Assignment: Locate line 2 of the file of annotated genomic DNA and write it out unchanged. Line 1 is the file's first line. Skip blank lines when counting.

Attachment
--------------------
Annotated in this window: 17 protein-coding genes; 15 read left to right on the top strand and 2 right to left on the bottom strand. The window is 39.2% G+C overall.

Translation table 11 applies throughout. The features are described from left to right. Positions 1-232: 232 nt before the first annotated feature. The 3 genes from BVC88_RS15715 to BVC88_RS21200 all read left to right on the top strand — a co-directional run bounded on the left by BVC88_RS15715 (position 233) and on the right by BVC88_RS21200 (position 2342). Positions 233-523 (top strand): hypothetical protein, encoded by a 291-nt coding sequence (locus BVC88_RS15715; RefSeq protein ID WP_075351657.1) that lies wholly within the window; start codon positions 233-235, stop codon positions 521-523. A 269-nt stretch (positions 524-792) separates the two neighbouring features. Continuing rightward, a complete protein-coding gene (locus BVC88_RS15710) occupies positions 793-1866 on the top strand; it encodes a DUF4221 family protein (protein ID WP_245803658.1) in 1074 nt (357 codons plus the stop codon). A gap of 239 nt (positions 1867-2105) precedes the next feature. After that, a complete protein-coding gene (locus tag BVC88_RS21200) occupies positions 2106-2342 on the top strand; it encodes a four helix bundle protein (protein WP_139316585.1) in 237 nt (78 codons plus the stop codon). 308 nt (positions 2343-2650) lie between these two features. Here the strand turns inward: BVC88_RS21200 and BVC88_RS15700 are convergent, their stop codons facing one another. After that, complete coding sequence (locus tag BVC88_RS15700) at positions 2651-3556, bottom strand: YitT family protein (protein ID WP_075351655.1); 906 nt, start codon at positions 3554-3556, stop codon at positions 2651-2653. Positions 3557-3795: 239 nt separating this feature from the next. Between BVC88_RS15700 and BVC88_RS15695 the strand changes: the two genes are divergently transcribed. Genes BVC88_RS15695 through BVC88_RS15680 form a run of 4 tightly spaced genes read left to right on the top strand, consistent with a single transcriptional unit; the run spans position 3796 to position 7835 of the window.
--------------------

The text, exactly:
Translation table 11 applies throughout. The features are described from left to right. Positions 1-232: 232 nt before the first annotated feature. The 3 genes from BVC88_RS15715 to BVC88_RS21200 all read left to right on the top strand — a co-directional run bounded on the left by BVC88_RS15715 (position 233) and on the right by BVC88_RS21200 (position 2342). Positions 233-523 (top strand): hypothetical protein, encoded by a 291-nt coding sequence (locus BVC88_RS15715; RefSeq protein ID WP_075351657.1) that lies wholly within the window; start codon positions 233-235, stop codon positions 521-523. A 269-nt stretch (positions 524-792) separates the two neighbouring features. Continuing rightward, a complete protein-coding gene (locus BVC88_RS15710) occupies positions 793-1866 on the top strand; it encodes a DUF4221 family protein (protein ID WP_245803658.1) in 1074 nt (357 codons plus the stop codon). A gap of 239 nt (positions 1867-2105) precedes the next feature. After that, a complete protein-coding gene (locus tag BVC88_RS21200) occupies positions 2106-2342 on the top strand; it encodes a four helix bundle protein (protein WP_139316585.1) in 237 nt (78 codons plus the stop codon). 308 nt (positions 2343-2650) lie between these two features. Here the strand turns inward: BVC88_RS21200 and BVC88_RS15700 are convergent, their stop codons facing one another. After that, complete coding sequence (locus tag BVC88_RS15700) at positions 2651-3556, bottom strand: YitT family protein (protein ID WP_075351655.1); 906 nt, start codon at positions 3554-3556, stop codon at positions 2651-2653. Positions 3557-3795: 239 nt separating this feature from the next. Between BVC88_RS15700 and BVC88_RS15695 the strand changes: the two genes are divergently transcribed. Genes BVC88_RS15695 through BVC88_RS15680 form a run of 4 tightly spaced genes read left to right on the top strand, consistent with a single transcriptional unit; the run spans position 3796 to position 7835 of the window.